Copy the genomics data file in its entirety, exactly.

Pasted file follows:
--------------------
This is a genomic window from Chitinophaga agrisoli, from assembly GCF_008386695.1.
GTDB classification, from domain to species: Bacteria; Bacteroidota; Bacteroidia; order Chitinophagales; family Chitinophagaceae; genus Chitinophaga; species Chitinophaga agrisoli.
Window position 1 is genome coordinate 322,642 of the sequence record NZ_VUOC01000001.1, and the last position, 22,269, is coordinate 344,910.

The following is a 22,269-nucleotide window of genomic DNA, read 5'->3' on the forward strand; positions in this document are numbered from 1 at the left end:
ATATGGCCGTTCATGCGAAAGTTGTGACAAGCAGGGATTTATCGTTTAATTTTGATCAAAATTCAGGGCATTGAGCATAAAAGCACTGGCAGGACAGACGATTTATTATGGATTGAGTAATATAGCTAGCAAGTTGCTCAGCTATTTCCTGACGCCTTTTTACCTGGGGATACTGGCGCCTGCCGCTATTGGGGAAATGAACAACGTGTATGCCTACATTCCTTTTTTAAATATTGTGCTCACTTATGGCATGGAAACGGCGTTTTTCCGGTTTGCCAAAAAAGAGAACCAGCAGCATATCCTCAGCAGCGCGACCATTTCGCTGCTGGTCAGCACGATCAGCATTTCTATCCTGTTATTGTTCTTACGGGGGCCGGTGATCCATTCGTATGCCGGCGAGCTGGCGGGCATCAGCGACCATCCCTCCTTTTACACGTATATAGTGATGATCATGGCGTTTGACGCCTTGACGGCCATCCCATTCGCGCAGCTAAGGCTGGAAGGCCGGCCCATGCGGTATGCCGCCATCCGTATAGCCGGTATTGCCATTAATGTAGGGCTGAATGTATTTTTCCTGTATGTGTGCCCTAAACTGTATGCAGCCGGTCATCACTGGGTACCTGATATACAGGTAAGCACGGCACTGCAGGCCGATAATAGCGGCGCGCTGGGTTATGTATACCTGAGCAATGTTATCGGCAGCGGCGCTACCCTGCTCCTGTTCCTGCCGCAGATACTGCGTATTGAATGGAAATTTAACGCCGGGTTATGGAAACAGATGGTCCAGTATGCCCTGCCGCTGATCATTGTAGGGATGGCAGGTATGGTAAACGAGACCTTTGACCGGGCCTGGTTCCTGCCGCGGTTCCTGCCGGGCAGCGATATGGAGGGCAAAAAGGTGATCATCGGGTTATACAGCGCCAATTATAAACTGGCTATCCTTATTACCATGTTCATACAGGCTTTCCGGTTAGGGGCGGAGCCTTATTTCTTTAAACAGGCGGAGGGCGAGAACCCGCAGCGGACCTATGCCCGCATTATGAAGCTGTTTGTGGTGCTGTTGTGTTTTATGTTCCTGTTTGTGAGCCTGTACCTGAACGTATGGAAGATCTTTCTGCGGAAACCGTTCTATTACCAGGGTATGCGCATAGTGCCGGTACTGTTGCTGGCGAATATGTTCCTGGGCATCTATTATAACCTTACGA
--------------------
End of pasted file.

This is a genomic window from Chitinophaga agrisoli, from assembly GCF_008386695.1.
GTDB classification, from domain to species: Bacteria; Bacteroidota; Bacteroidia; order Chitinophagales; family Chitinophagaceae; genus Chitinophaga; species Chitinophaga agrisoli.
Window position 1 is genome coordinate 322,642 of the sequence record NZ_VUOC01000001.1, and the last position, 22,269, is coordinate 344,910.

The following is a 22,269-nucleotide window of genomic DNA, read 5'->3' on the forward strand; positions in this document are numbered from 1 at the left end:
ATATGGCCGTTCATGCGAAAGTTGTGACAAGCAGGGATTTATCGTTTAATTTTGATCAAAATTCAGGGCATTGAGCATAAAAGCACTGGCAGGACAGACGATTTATTATGGATTGAGTAATATAGCTAGCAAGTTGCTCAGCTATTTCCTGACGCCTTTTTACCTGGGGATACTGGCGCCTGCCGCTATTGGGGAAATGAACAACGTGTATGCCTACATTCCTTTTTTAAATATTGTGCTCACTTATGGCATGGAAACGGCGTTTTTCCGGTTTGCCAAAAAAGAGAACCAGCAGCATATCCTCAGCAGCGCGACCATTTCGCTGCTGGTCAGCACGATCAGCATTTCTATCCTGTTATTGTTCTTACGGGGGCCGGTGATCCATTCGTATGCCGGCGAGCTGGCGGGCATCAGCGACCATCCCTCCTTTTACACGTATATAGTGATGATCATGGCGTTTGACGCCTTGACGGCCATCCCATTCGCGCAGCTAAGGCTGGAAGGCCGGCCCATGCGGTATGCCGCCATCCGTATAGCCGGTATTGCCATTAATGTAGGGCTGAATGTATTTTTCCTGTATGTGTGCCCTAAACTGTATGCAGCCGGTCATCACTGGGTACCTGATATACAGGTAAGCACGGCACTGCAGGCCGATAATAGCGGCGCGCTGGGTTATGTATACCTGAGCAATGTTATCGGCAGCGGCGCTACCCTGCTCCTGTTCCTGCCGCAGATACTGCGTATTGAATGGAAATTTAACGCCGGGTTATGGAAACAGATGGTCCAGTATGCCCTGCCGCTGATCATTGTAGGGATGGCAGGTATGGTAAACGAGACCTTTGACCGGGCCTGGTTCCTGCCGCGGTTCCTGCCGGGCAGCGATATGGAGGGCAAAAAGGTGATCATCGGGTTATACAGCGCCAATTATAAACTGGCTATCCTTATTACCATGTTCATACAGGCTTTCCGGTTAGGGGCGGAGCCTTATTTCTTTAAACAGGCGGAGGGCGAGAACCCGCAGCGGACCTATGCCCGCATTATGAAGCTGTTTGTGGTGCTGTTGTGTTTTATGTTCCTGTTTGTGAGCCTGTACCTGAACGTATGGAAGATCTTTCTGCGGAAACCGTTCTATTACCAGGGTATGCGCATAGTGCCGGTACTGTTGCTGGCGAATATGTTCCTGGGCATCTATTATAACCTTACGA